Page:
Power Sander Primer
Typically held with one hand, some portable sanders require two hands for better control. All types (belt, orbital, random-orbit, detail) come in corded versions, with many also available battery powered. If you already own tools in a particular battery platform, it might make more sense—cord freedom!—to buy sanders that use the same batteries.
■ Belt. This handheld sander transports an abrasive belt around drums at each end of the tool. The aggressiveness of a belt sander works better for rapid material removal than fine finishing. Most use one of three common belt sizes: 3×18", 3×21", or 4×24". Belt sanders come with a dust-collection bag, but most struggle to capture the large volume of fine dust created. Overcome this by setting up a dust collector or shop vacuum with a large hood to capture dust that escapes the tool.
■ Orbital. Primarily used for finishing, these sanders have a square or rectangular pad that vibrates in tiny circles, or orbits, to abrade the wood. Sandpaper sheets mount with either built-in clamps or hook-and-loop pads. Newer models feature holes in the pads for improved dust collection, with included punch pads to create matching holes in your abrasive sheets. Orbital sanders produce smooth surfaces, but often leave swirly scratch marks that show up when you stain or dye the wood.
Tip! Replace the 5-hole pad on an older sander with an 8-hole pad from the same manufacturer; 8-hole abrasive discs are easier to find.■ Random-orbit. If you don’t own any power sander, get this one first. A random-orbit sander’s 5"- or 6"-diameter pad spins while simultaneously orbiting in tiny circles of 1⁄8 " or less. These combined actions help blend the scratch patterns, so that by the time you sand through 180 or 220 grit, the scratches become almost invisible.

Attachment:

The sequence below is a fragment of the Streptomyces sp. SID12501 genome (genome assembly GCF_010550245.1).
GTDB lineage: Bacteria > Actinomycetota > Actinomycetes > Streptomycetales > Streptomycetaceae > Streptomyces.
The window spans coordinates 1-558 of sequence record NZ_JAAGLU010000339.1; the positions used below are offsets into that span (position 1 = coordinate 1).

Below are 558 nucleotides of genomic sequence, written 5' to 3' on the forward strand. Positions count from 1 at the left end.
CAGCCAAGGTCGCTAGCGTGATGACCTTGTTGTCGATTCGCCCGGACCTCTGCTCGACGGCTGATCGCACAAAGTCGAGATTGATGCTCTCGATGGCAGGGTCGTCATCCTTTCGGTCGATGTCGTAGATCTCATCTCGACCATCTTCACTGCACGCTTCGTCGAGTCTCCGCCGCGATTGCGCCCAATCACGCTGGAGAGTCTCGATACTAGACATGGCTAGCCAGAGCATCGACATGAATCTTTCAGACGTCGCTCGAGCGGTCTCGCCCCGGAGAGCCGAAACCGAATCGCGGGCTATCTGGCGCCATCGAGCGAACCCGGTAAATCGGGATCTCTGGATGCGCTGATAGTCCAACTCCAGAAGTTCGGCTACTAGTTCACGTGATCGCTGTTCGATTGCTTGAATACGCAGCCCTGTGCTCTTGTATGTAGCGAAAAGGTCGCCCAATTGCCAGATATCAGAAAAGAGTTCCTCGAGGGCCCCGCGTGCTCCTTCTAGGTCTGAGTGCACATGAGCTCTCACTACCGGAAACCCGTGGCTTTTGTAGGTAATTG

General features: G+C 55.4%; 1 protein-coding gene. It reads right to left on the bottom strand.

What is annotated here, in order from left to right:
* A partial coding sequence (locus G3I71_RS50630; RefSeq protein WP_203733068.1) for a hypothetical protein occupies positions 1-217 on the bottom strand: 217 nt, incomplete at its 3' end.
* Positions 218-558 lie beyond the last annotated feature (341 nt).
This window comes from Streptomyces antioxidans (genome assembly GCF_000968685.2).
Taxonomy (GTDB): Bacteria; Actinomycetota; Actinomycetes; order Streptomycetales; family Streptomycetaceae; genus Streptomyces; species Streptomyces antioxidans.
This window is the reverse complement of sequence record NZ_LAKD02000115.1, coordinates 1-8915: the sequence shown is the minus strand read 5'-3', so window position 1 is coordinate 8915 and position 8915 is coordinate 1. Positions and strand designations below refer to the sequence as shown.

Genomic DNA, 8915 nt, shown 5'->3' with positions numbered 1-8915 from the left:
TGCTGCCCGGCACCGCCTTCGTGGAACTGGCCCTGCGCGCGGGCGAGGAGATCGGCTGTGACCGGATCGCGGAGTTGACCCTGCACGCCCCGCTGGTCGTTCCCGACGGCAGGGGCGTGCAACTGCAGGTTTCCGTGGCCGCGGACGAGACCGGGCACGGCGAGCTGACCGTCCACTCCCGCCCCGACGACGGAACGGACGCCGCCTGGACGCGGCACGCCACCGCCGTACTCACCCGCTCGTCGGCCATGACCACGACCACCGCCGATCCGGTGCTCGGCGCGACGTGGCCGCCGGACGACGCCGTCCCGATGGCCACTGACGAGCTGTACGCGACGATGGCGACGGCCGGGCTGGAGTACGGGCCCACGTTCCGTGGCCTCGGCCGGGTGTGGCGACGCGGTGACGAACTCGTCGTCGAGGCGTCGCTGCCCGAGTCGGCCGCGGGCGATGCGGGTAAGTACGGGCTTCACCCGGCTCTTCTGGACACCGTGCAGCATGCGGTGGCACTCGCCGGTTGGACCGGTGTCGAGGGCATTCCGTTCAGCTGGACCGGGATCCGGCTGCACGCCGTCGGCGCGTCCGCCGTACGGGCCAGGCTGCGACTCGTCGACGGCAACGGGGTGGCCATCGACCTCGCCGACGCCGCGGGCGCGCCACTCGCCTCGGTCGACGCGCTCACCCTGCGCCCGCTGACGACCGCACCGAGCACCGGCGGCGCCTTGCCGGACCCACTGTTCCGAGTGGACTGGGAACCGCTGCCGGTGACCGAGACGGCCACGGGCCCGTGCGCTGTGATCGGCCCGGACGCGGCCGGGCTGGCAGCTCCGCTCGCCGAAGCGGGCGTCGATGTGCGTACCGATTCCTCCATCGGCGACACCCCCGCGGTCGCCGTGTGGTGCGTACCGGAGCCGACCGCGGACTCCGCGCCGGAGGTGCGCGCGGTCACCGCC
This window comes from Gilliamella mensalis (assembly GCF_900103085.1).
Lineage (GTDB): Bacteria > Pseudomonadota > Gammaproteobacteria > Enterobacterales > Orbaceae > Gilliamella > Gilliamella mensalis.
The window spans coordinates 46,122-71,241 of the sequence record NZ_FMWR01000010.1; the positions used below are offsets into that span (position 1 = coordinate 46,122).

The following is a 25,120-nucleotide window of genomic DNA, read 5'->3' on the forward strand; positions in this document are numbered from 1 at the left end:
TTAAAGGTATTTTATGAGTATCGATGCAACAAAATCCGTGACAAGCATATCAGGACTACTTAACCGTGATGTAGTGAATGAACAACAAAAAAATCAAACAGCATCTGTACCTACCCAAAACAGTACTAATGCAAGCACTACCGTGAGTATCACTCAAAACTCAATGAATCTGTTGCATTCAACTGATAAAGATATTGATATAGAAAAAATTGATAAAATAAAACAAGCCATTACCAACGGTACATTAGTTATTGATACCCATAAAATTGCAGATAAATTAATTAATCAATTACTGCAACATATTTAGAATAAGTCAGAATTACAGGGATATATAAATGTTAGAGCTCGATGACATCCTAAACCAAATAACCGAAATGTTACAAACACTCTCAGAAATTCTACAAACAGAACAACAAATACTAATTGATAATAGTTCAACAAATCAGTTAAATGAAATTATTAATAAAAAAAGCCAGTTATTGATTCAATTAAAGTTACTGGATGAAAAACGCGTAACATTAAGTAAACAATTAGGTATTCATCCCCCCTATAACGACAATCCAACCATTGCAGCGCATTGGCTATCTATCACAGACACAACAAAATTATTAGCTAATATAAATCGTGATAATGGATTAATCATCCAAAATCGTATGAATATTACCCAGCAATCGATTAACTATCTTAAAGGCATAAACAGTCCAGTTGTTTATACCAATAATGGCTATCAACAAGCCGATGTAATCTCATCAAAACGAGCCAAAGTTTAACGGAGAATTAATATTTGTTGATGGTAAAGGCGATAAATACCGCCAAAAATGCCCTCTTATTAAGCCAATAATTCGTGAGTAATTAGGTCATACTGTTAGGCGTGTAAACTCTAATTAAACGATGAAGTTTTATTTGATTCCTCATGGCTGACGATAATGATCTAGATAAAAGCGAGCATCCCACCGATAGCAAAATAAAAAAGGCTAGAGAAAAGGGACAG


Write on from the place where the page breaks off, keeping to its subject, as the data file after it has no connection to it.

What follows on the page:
The pads of most sanders in this class have eight dust-collection holes, and the abrasive discs on the market match them perfectly. The included bag or canister filter provides good dust collection, but for even better performance, attach a fine filtering shop vacuum. If possible, choose a random-orbit sander with variable speed so you can choose the best speed to match the workpiece and abrasive grit. A few models offer dual modes, letting you choose between a fine-finishing, smaller orbit and a larger, more aggressive orbit for rapid removal.
■ Detail. A cousin of orbital sanders, these tools use smaller triangular or rectangular pads for sanding into corners and tight spaces. They remove material well, but it can be difficult to blend their scratch marks with those made by another sander. We view detail sanders as a tool of last resort, when no other will do the job. (Sanding project parts prior to assembly helps avoid the need to sand into tight corners.)
Tip! Clamp one of these tools to a workbench for a small, but effective, spindle sander with a tiny table surface.■ Oscillating spindle. If you don’t own a benchtop or floor-standing model, this handheld version works well for sanding curved edges. You’ll find only a couple of models on the market (Grizzly and MLCS Woodworking). They come with four drums and abrasive sleeves (1⁄2 ", 3⁄4 ", 1", and 11⁄2 " diameters), providing a good solution for most curves.